Takeaways: Lakers 99, Suns 95

One night after demolishing the Detroit Pistons at Staples Center, the Los Angeles Lakers hit the road against the dangerous Phoenix Suns. In the last meeting between the two teams, the Suns nailed 22 three-pointers (the second-most for a single game in NBA history) en route to a 121-116 victory over the champs. But both teams have changed drastically since then; the Suns revamped their roster through several big trades; and the Lakers have experienced some very unnatural struggles.

With both teams desperately searching for a victory to get themselves back on track, the Lakers ultimately prevailed by a score of 99-95. Led by Kobe’s 24, the Lakers looked great at times and sluggish at others. Ultimately, they held off the Suns down the stretch to secure their fourth win in their past five games. Here are some key takeaways from tonight’s contest:

Bench Bounces Back

The Lakers backup squad played very well tonight. All things considered, I’d even venture to say that they played better than the starters. Collectively, the bench added 40 points on 16-for-31 shooting and 20 rebounds. Lamar Odom and Shannon Brown provided the biggest boosts. Odom chipped in 12 points and 10 rebounds and showed numerous times exactly why he is such a tough cover for opposing big men. Brown halted his recent struggles by simply playing more aggressively; he attacked the rim whenever he had an opportunity and that led to him making 7 trips to the free throw line (and nailing all 7 attempts). He finished the night with 13 points. Heck, even Luke Walton registered a bucket.

Offensive Rebounding

The Lakers scored a lot of points on second chance opportunities after offensive rebounds. Andrew Bynum set the tone early by grabbing two offensive boards on the second possession of the game. From that point, the Lakers dominated the glass on both sides of the court. They out-rebounded the Suns 47 to 31 and collected 14 offensive rebounds to the Suns’ five. Individually, the offensive rebound totals were:  Bynum (4), Odom (4), Artest (2), Gasol (2), and Kobe (2).

Will the Real Pau Gasol Please Stand Up?

I’ve blasted Pau recently because I attribute a lot of the Lakers struggles to his ineffectiveness; he simply hasn’t been playing at all near what I expect. And tonight the trend continued. Two games ago against the Grizzlies, Pau failed to reach the free throw line for the first time all season. Tonight he managed to accomplish the same feat; in 35 minutes of play, he didn’t attempt a single free throw! Why not? Because he’s simply not being aggressive enough. First, he barely asserts himself into the offense to take shots. In the first half, Pau took only 3 shots and scored only 2 points. It was clear the Phil Jackson wanted to get him involved–Pau attempted 6 shots in the third quarter. But on the whole, he just wasn’t effective on the offensive end; he finished with only 6 points on 3-for-10 shooting. On the bright side, he contributed in other ways by grabbing 9 rebounds, dishing 6 assists, recording 2 steals, and blocking 2 shots. The Lakers turnaround will not be complete until Pau returns to his usual 20-point, 10-rebound self.

Ron-Ron

Artest has taken a lot of heat this week. First, his performance has not been great; for example, against Memphis, Artest played 25 minutes and had the same number of turnovers (3) as he did points, rebounds, and assists combined. Second, word leaked that he had an argument with the Zen Master during a recent Lakers practice. Well, Artest responded in a huge way tonight against the Suns. He started the game extremely active on the offensive end of the court; he had a couple early post-ups, a dribble-drive, and a knock-down three. His outside shot was perhaps the most pleasant surprise of the night. Artest nailed 3 three-pointers, including a crucial trey with 1:30 left in the game to extend the Lakers lead to six points. He finished the night with a solid all-around line:  11 points, 4 rebounds, and 4 assists.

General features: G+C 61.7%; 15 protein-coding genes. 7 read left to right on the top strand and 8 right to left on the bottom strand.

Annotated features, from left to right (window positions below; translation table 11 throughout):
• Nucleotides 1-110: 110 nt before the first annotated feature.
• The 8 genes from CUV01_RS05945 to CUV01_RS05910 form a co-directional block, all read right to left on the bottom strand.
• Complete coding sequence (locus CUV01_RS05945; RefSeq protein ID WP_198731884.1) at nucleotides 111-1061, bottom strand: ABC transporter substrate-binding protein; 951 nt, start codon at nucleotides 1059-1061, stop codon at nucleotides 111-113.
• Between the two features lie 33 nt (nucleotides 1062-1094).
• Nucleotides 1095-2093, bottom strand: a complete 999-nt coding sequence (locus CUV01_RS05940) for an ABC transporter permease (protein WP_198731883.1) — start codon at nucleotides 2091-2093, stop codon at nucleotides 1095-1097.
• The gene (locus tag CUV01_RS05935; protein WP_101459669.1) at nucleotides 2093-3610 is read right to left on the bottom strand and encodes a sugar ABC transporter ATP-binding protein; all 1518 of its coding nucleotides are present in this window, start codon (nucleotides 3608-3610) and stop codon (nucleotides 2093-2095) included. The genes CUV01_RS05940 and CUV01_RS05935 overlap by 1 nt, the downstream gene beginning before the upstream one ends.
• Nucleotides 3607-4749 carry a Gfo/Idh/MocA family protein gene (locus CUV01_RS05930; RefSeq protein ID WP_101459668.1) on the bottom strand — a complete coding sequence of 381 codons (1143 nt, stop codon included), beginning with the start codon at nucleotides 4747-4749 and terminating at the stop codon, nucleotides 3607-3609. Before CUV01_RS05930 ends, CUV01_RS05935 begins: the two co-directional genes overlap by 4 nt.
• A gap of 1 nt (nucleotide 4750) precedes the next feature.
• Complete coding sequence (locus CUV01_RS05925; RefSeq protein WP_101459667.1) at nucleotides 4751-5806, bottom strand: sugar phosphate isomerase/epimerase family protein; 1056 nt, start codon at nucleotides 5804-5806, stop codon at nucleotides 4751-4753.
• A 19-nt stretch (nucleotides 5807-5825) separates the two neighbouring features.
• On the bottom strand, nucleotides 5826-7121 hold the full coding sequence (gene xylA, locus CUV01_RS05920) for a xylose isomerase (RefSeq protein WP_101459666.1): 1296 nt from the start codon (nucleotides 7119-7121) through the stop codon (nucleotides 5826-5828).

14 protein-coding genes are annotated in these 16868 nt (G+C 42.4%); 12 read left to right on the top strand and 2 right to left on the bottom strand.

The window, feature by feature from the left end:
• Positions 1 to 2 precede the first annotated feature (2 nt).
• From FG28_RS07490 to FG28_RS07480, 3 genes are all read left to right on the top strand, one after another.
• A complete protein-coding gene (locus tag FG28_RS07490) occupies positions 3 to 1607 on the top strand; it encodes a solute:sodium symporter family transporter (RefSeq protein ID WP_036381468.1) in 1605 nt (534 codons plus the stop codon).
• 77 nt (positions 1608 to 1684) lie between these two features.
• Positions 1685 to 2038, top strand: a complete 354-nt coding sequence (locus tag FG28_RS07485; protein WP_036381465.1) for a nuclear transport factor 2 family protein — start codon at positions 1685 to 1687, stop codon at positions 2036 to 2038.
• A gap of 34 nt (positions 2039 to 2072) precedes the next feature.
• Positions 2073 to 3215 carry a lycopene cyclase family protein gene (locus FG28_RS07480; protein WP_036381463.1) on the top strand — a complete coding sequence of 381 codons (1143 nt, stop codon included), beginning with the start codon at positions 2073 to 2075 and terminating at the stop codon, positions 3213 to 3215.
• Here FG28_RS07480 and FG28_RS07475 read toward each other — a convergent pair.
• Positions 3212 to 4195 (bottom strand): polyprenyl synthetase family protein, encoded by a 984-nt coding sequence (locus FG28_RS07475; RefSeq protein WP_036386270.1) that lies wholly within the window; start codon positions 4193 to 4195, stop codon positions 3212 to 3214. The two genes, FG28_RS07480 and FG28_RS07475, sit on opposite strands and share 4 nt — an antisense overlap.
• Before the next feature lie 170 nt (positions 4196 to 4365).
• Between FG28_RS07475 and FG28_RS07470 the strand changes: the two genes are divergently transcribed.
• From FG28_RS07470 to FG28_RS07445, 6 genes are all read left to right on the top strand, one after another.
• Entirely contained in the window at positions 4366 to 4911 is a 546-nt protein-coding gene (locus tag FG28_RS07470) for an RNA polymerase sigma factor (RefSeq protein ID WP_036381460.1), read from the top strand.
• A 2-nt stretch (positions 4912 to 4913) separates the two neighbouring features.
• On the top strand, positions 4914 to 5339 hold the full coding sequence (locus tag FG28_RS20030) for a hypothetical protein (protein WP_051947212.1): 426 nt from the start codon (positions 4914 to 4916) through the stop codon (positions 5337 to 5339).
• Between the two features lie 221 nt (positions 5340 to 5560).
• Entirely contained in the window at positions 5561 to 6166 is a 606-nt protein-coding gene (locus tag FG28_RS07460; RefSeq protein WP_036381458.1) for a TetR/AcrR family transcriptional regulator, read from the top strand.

Poor Three-Point Defense

Like I mentioned earlier, the last time these teams met, the Suns nailed 22 three-pointers. Tonight, the Suns added to their insane total with another 11 threes (47.8% on the night). How’d they do that? Because the Lakers played terrible perimeter defense. On the first time around, the Suns were nailing every attempt, regardless of whether a defender was present. But this time the Suns were wide open and they made the Lakers pay. The only way the Suns remained in the ball game was by chucking threes and getting three points for every Lakers two. Jared Dudley led the attack with 21 points on 8-for-11 shooting (3-4 from beyond the arc). And six different Suns players hit at least one three ball.

Hot and Cold

Finally, the Lakers inconsistency concerned me tonight. By quarter, the Lakers scored 31 in the first, 18 in the second, 31 in the third, and 19 in the fourth. They started the game off hot and closed it cold. Their poor outputs in the second and fourth quarters kept the Suns in the ball game. Meanwhile, the Suns scored 24, 26, 23, and 22 in each of the four quarters, respectively.

Conclusion

In terms of a big picture assessment, a win is a win and we saw lots of encouraging things tonight. The bench picked up their play, Bynum continued to make progress and prove to be a huge difference, and we got a nice contribution from Artest. Kobe limited his shot attempts and took over only when needed in the third quarter (scored 12 of his 24). And while I would have loved to see a more consistent game (the flow was very disjointed), the Suns are not an easy team to beat at home. The Lakers have won four of the last five and look to continue their winning ways on Friday at home against the Hornets.

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